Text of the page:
Thursday, March 27, 2014

The end of the royal veto in the UK?

A couple of years ago, we learned about the secret influence the British royal family had over the UK's legislation. Any bill which affects the "prerogatives of the crown" must have the consent of the monarch. What bills affect those self-claimed "prerogatives"? Pretty much anything, from housing and energy to planning and coroners. But now, Parliament may be about to end the practice:

A cross-party committee of MPs has questioned whether the Queen and the Prince of Wales should keep a residual power of veto over certain parliamentary bills.

MPs on the Commons political and constitutional reform committee said the royal process of consent fuels speculation that the monarch "has undue influence on the legislative process".


The MPs on the committee said it is the government, rather than the monarch, which can use the process of consent to block a bill. Prof Rodney Brazier of Manchester University told MPs he could think of four examples between 1868 and 1999 when the government used the process to block a private member's bill.

Hopefully they'll expunge this anachronism for good. A country's laws should be made by its democratically elected parliament. Subjecting them to the whim of an unelected inbred is highly undemocratic.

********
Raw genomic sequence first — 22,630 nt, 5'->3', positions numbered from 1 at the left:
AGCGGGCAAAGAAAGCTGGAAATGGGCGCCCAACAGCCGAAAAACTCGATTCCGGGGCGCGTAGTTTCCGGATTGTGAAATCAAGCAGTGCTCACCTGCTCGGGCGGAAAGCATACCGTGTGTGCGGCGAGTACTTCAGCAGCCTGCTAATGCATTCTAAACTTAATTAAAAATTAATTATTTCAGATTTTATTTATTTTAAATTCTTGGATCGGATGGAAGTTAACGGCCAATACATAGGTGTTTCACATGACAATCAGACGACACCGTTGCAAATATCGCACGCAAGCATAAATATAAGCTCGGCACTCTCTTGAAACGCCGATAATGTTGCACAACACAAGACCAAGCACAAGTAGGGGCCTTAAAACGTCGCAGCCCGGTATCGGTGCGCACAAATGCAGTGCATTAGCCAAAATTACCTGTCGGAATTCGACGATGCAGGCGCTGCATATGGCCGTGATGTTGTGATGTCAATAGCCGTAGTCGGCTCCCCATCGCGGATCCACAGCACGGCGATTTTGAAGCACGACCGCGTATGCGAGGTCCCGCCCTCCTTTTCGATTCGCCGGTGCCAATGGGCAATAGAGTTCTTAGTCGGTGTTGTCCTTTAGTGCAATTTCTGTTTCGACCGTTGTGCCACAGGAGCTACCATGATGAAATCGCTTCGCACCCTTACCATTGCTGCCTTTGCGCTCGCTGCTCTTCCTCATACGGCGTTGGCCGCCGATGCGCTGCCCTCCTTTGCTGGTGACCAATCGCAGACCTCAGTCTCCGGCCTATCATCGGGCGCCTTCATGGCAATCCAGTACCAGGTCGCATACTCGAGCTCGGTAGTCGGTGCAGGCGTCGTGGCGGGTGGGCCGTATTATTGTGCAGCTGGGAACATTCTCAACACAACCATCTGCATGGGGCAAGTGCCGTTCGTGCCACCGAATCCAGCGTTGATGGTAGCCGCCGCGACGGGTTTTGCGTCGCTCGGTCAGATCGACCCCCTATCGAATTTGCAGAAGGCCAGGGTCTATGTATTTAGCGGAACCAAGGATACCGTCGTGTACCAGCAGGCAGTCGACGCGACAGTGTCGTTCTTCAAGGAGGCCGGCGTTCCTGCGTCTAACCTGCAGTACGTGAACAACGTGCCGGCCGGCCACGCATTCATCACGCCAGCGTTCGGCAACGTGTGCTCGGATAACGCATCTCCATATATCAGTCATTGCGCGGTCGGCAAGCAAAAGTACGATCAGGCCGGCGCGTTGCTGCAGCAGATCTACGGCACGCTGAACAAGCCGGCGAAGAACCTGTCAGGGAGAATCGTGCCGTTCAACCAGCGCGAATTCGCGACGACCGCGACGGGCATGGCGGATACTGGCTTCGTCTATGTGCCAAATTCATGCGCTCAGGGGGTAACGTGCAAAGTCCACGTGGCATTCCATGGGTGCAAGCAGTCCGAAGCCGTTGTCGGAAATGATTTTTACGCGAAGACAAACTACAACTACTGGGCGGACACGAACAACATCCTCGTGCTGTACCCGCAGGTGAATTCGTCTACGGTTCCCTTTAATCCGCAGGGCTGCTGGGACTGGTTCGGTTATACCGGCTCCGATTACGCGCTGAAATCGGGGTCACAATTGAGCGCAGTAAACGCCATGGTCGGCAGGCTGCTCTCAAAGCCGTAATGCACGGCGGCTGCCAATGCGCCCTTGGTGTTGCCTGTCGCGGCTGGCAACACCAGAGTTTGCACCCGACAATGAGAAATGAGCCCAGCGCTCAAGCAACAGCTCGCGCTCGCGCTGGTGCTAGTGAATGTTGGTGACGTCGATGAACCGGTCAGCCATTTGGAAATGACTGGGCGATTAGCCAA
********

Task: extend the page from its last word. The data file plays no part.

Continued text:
This may have consequences here too. Standing Order 309 of the NZ Parliament provides that
No Member’s bill, local bill, or private bill that contains any provision affecting the rights or prerogatives of the Crown may be passed unless the Crown has, by message, indicated its consent to that provision.
As in the UK, this effectively gives the government the power to veto a bill, by advising that consent be denied, even when there is a clear majority for it passing. This is undemocratic. And as in the UK, it applies to more bills than you would think. Sue Bradford's bill abolishing youth rates for example needed government permission to pass, because it changed what "the Crown" (actually Ministers, because the Governor-General always acts on advice and must sign whatever is put in front of them) could do by Order In Council. This is simply unacceptable in a democracy. The legislature should have the final word on laws, not the executive.